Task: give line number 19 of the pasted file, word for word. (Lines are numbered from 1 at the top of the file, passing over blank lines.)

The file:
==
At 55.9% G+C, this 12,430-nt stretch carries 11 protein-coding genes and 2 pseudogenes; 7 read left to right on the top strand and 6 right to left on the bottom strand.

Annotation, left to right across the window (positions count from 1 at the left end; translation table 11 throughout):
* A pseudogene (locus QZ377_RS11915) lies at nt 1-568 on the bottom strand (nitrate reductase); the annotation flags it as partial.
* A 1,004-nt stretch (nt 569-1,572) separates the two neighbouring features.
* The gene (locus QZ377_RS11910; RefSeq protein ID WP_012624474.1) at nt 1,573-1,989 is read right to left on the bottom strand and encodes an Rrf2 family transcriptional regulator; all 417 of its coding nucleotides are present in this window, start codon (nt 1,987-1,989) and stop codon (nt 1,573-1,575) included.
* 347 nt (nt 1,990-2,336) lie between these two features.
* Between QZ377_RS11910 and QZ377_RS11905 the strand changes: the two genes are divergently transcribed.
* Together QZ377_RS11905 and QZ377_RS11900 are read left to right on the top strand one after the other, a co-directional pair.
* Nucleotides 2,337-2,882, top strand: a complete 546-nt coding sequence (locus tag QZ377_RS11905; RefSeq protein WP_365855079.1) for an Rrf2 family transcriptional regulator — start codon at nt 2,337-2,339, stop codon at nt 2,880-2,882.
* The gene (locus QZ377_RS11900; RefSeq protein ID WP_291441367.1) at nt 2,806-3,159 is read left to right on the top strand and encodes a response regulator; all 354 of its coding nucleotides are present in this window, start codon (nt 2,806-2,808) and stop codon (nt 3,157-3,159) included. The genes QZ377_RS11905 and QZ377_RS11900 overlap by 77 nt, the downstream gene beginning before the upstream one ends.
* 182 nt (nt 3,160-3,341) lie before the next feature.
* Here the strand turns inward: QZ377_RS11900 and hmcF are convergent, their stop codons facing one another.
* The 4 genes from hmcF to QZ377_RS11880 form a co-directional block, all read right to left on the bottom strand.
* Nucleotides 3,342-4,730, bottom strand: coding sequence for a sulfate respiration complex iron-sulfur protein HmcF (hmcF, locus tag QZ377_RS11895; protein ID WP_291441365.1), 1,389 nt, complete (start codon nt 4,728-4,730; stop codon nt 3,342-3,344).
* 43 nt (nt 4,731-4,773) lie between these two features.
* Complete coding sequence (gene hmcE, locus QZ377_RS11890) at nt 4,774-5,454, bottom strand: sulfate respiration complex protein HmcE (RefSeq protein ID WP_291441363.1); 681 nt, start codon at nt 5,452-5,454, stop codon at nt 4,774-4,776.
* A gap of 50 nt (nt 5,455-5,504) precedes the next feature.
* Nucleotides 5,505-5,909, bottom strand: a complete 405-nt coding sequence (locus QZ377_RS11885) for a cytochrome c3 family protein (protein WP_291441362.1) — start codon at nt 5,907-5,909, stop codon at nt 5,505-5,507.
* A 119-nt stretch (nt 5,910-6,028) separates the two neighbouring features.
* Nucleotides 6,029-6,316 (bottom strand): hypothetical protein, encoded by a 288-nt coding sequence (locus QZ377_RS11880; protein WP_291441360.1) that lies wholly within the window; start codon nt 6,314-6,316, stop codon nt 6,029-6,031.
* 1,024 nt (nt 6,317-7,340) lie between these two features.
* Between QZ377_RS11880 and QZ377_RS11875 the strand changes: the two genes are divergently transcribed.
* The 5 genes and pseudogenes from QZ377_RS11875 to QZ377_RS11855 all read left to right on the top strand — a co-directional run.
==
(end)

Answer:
* A 119-nt stretch (nt 5,910-6,028) separates the two neighbouring features.